Meeting with a Marine Insultant

12 Jul

Halifax was unable to solve all my problems. I found there neither a spare alternator nor a spare starter motor, and the engine fuel line hose I wanted could not be got locally nor, in a timely manner, from the manufacturer.

The first two issues have since been sorted, but what to do about Mo’s old, rubber fuel lines and their specialty fittings plagued me until yesterday, when I met Jerry.

At the time I was canvassing the yard for a local shop that could fill my order. Jerry was my third interviewee. He stood by the travel lift as a boat made its way into the water.

“What kind of engine have we?” he asked. Jerry wore a tweed flat cap. His accent was Irish.

“A Bukh,” I said. “Made in Denmark.”

“Ah, yes,” he said, knowingly. “Good little engine. Designed for lifeboats. Runs under all conditions, even inverted.”

“That, at least, I’ve not tried.”

“Nor recommended,” said Jerry. “But she’ll do it.”

Having found a knowledgeable source, I pressed on to my desire for new fuel lines and the issue of how to replicate the custom crimped ends on the engine’s difficult-to-jury-rig banjo fittings.

“Not hard at all,” said Jerry, “You just cut the f—kers off. Do it all the time. I presume you have a hack saw aboard that fine yacht of yours.”

I nodded.

Good.” he said. “I’ll be to your boat tomorrow at nine. I’ve got the hose. We’ll be done by noon.”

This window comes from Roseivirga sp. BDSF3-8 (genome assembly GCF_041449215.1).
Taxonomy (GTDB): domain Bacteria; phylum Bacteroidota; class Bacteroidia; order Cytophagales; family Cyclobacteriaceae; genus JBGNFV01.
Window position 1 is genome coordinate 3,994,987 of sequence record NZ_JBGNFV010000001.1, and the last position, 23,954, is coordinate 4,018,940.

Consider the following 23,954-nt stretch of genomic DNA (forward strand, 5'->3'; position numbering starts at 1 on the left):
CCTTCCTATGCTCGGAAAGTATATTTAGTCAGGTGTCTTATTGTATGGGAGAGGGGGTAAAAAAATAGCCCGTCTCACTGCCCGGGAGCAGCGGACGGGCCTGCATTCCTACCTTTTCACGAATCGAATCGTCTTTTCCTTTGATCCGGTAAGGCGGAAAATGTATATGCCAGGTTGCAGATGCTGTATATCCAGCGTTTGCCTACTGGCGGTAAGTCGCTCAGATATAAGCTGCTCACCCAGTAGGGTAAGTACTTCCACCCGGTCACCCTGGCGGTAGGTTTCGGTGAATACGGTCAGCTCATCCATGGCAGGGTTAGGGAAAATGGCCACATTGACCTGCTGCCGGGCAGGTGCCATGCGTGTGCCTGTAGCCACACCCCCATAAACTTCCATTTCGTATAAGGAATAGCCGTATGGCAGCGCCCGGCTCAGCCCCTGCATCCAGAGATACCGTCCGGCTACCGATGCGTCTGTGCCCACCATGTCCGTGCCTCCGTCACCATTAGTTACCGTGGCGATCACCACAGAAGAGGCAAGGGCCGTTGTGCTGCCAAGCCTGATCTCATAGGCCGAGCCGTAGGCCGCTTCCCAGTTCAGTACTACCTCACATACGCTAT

Close-up of Mo’s 1989 Bukh DV48 RME. Note the curved, cloth-covered fuel return lines. The vulnerability presented by these lines was not just that they were old, worn, and weeping; I had no spare hose of this size nor a strategy for attaching it.

At the appointed hour Jerry arrived. He handed me a business card, which I examined while he donned orange coveralls. His title, “Marine Insultant,” he explained as “awarded by a long line of satisfied customers.”

And then we dived right in.

Jerry sawing the crimped end from the fuel line’s banjo fitting. Care was needed to keep from cutting into the soft brass under the crimp.

I explained that I like to do my own work, but Jerry would have none of it. For one thing, I was too slow. “And you hold the hacksaw like a girl,” said Jerry.

The banjo fitting revealed. Finding the long, barbed tube below the crimped end was a relief as it provided lots of grab for the new hose.

Mo’s engine access is quite good, but that doesn’t mean everything is easily got at, and Jerry spent the better part of two hours achieving yoga poses difficult even for the limberest of Newfoundlanders.

Jerry attaching a hose to the injection pump.
New hoses in place. Not just the return lines, but the main leads too.

Jerry had another job calling him, so he wrapped up Mo’ project quickly. But when we stuck our heads out the companionway hatch, we found a cold rain had set in; so, we retired to the club for a quick lunch and hot coffee.

Jerry in his tweed cap with Alister, another club member. “In all the years I’ve known Jerry, I’ve never found a mechanical issue that stumped him,” says Alister.

This article was syndicated from The Figure 8 Voyage

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